What Do I Need To Get The Job?

This is the classic question that people trying to land the teaching job ask. What really do you need to get the job in the first place? This is a very hard thing to answer, especially if you are starting out and have no teaching experience yet.

thoreau-empathy-quote

There are books and regurgitated articles on-line about volunteering and mentoring so that you can line yourself up for the teaching job that you want. That might be good advice, but I think that if it is really your heart’s desire to become a teacher you will, sooner or later, wind up with the job you want.

But be careful what you wish for. Sometimes teaching jobs are pretty rough. Sometimes there are a lot of very unqualified people in this line of work, and if they have been around for awhile they might even be your manager or supervisor.

For us here at englishbiz, there are  few things that you are going to need to land the job. Here they are, and in no particular order.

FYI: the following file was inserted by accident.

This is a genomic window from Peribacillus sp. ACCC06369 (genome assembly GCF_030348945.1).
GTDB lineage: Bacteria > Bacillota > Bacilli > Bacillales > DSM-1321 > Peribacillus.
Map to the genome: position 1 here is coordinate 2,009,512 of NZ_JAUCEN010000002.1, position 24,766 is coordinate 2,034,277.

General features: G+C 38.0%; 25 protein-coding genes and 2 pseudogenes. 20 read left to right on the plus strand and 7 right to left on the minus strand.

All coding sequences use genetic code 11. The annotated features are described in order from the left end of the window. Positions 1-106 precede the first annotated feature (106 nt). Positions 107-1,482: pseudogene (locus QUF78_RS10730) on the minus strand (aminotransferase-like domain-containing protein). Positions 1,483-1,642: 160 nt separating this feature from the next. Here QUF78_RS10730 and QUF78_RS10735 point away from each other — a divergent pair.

1. Working Visa: This is a must. You need to have a passport with a visa that let’s you work in Japan. You may say, “What? That is ridiculous. I am a good teacher, and you should hire me, and you should see that and thus sponsor my visa!” I would probably agree. We do get a lot of very good applicants who send us CVs. To the ones I like I usually ask them to please come to Japan and work for one of our competitors. When they see how this market works a little then we can talk with them about why englishbiz is really an awesome place to be as a teacher in Japan. In the past we have indeed sponsored visas, but we do not do that at this time. The reason for that is that we have been “burned” a few times by people who got the visa we invested many hours into (translating, meeting, planning, and paperwork galore) just to have them disappear in a few weeks, or deciding not to get on the airplane at the last minute, or coming here and saying that they really hate Japanese food and want to go home. So, if you have a visa in your passport, and you have been around a little, we can assume that the food is okay, that you know what it is like to live in Japan, and you will not have any sudden attack of homesickness. Sorry guys, but this is a policy we are holding onto for now. The pool got muddied by others before you.